The citizens I serve in Pinellas County know me as a commissioner who always strives to do what is right. One of the growing concerns I hear from constituents is how can Pinellas County best mitigate our exposure to severe storms and rising sea levels at an affordable cost to homeowners. The National Hurricane Survival Initiative reports that while a large majority of Florida homeowners want to strengthen their homes against hurricanes, too few Floridians can afford available home upgrades via traditional financing options. One solution is a home improvement financing program called Property Assessed Clean Energy (PACE) financing.
When a homeowner decides that PACE financing is right for them, a private PACE financing provider covers the total upfront costs of upgrades like new impact-resistant windows, or other approved measures related to wind mitigation, energy efficiency or renewable energy. The homeowner then pays for the improvements over time on their property tax bill. PACE interest rates are fixed, and repayment periods can be as long as 25 years, making PACE an attractive and affordable option for many homeowners.
As of this past summer, more than 50 percent of all Florida homeowners now have access to PACE financing. This milestone means that 10.5 million Floridians can use PACE for storm resilience and energy efficiency improvements to homes and businesses with no upfront cost. Pinellas County currently allows commercial property owners to use PACE financing for these improvements, and our commission is now considering whether to approve this financing as another option for homeowners who choose to make these same types of upgrades to their homes.
During the current debate regarding whether our county should authorize residential PACE, some have raised a concern about whether homeowners applying for PACE financing understand how PACE works and the terms of the financing. This is a concern I take very seriously and it’s why I’m working to ensure that Pinellas County adopts transparent and stringent consumer protections for residential PACE, helping to ensure that Pinellas County homeowners are aware of all the benefits and risks involved with PACE or other consumer-financing options. PACE is a voluntary program, but consumers must be properly educated and informed in order to make good and proper decisions.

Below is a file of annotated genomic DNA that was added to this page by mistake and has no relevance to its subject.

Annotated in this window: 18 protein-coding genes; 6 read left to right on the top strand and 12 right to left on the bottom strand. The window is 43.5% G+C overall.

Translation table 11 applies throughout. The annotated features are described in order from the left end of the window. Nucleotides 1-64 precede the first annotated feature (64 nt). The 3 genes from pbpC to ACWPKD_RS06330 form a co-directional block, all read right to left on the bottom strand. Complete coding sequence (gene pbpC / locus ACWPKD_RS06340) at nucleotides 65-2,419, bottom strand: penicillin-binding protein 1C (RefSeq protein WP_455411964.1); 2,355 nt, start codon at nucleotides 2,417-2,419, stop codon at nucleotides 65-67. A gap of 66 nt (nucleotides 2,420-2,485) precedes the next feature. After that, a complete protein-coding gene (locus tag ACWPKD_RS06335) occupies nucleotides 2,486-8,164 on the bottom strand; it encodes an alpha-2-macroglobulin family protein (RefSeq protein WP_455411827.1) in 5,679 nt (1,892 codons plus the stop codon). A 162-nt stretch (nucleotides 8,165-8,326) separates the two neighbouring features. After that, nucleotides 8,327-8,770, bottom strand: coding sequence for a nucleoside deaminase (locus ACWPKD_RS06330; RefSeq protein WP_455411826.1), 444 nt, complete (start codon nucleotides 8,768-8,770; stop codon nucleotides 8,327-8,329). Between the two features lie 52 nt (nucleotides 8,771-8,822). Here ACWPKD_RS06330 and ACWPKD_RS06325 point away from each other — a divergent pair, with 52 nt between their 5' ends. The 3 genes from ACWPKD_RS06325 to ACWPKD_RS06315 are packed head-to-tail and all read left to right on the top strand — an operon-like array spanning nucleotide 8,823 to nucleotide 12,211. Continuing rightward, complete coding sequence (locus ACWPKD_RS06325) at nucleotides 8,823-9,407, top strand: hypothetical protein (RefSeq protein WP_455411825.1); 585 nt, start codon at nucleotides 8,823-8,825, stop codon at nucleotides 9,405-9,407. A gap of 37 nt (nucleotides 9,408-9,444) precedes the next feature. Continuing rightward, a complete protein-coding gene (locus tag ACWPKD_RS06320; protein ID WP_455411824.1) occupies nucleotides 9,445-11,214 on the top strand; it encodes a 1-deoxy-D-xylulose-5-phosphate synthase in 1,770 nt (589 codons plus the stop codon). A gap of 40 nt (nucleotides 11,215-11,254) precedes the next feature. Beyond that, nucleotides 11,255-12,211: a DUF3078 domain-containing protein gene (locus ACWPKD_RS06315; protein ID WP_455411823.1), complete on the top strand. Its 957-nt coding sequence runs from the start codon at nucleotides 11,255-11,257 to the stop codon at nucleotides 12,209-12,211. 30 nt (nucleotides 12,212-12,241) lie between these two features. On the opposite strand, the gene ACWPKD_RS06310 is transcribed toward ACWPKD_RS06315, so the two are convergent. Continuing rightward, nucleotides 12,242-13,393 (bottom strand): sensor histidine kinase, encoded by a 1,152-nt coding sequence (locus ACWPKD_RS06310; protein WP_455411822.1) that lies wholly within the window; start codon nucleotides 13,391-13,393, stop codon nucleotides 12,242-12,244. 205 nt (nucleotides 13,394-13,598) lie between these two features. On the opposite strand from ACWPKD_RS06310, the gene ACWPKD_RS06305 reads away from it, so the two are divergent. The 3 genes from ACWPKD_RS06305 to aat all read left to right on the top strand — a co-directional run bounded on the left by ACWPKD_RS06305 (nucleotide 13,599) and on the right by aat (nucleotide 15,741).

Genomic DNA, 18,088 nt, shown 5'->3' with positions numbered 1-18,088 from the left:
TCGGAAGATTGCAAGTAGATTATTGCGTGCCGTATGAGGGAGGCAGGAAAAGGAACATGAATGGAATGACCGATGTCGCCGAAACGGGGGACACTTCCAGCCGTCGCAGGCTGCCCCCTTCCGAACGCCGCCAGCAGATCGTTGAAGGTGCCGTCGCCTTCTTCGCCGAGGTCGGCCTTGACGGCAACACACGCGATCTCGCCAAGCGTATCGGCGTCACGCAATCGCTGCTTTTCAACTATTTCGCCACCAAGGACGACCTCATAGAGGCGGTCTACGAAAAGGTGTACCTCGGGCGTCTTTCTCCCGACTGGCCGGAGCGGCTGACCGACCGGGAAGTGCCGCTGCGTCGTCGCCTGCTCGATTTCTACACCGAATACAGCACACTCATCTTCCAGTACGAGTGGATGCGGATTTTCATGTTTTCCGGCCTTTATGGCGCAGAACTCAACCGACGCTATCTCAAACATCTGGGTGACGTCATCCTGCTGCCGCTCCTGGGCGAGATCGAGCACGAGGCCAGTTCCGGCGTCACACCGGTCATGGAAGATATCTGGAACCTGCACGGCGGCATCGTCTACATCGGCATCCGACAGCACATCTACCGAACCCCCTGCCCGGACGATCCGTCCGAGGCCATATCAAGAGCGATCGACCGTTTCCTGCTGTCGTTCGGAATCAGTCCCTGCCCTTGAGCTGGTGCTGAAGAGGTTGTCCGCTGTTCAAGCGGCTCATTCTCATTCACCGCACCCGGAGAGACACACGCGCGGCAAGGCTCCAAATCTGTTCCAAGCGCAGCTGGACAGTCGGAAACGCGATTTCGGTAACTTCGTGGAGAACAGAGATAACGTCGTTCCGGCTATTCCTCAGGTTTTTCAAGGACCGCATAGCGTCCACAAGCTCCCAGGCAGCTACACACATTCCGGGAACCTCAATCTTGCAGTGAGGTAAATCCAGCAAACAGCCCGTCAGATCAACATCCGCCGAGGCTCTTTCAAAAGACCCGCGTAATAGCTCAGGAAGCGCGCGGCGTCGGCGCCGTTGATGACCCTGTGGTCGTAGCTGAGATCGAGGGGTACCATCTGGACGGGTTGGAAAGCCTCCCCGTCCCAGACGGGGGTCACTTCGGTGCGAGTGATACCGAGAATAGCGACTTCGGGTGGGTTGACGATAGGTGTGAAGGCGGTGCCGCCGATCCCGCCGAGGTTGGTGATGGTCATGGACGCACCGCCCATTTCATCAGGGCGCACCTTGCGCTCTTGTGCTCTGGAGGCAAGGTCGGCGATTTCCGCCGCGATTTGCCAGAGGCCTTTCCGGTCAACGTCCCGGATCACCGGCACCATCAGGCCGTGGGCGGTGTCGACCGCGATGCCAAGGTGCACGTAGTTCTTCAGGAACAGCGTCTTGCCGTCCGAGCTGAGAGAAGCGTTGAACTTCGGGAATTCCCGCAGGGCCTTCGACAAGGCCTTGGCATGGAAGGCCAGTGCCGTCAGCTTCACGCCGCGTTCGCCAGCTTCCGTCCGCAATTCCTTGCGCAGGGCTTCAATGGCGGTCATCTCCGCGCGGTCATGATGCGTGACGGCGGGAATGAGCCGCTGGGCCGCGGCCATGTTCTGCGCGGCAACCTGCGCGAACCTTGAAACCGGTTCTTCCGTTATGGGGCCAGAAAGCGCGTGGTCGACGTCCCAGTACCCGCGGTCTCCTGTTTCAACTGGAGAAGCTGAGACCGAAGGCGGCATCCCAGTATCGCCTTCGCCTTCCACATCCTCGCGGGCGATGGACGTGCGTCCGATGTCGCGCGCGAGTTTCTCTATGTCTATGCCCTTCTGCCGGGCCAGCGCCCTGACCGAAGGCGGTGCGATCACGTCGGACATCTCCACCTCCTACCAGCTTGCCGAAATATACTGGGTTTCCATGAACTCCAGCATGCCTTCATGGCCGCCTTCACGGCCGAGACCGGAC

For homeowners who do choose to take advantage of PACE, the benefits are numerous. Properties retrofitted with qualifying wind-resistance improvements receive the benefit of reducing the property’s exposure to potential damage from hurricanes and extreme weather. In addition to the increased safety and confidence against severe storm damage to a home, PACE-financed wind resistance improvements may even lead to lower homeowner insurance premiums.
Additionally, properties retrofitted with energy-related improvements receive the benefit of reducing the property’s energy consumption, creating more comfortable homes and the potential of lower utility bills. Florida homeowners are projected to save 41.9 million kilowatt hours of electricity during the lifetime of the measures that have already been installed with PACE. Along with reduced energy use come benefits to our environment and doing our part in making our community more resilient to the impacts of climate change. The improvements completed to date will reduce our carbon footprint by more than 25,000 metric tons of greenhouse gases over the lifetime of the improvements; that’s like taking over five thousand cars off our roads.
Nearly 24,000 Florida homeowners have already taken advantage of PACE for these and other benefits. PACE has been, and will continue to be, a success for homeowners and communities in our state. It’s time to move forward with residential PACE as part of a sustainable future for Pinellas County.
Pat Gerard represents District 2 on the Pinellas County Commission.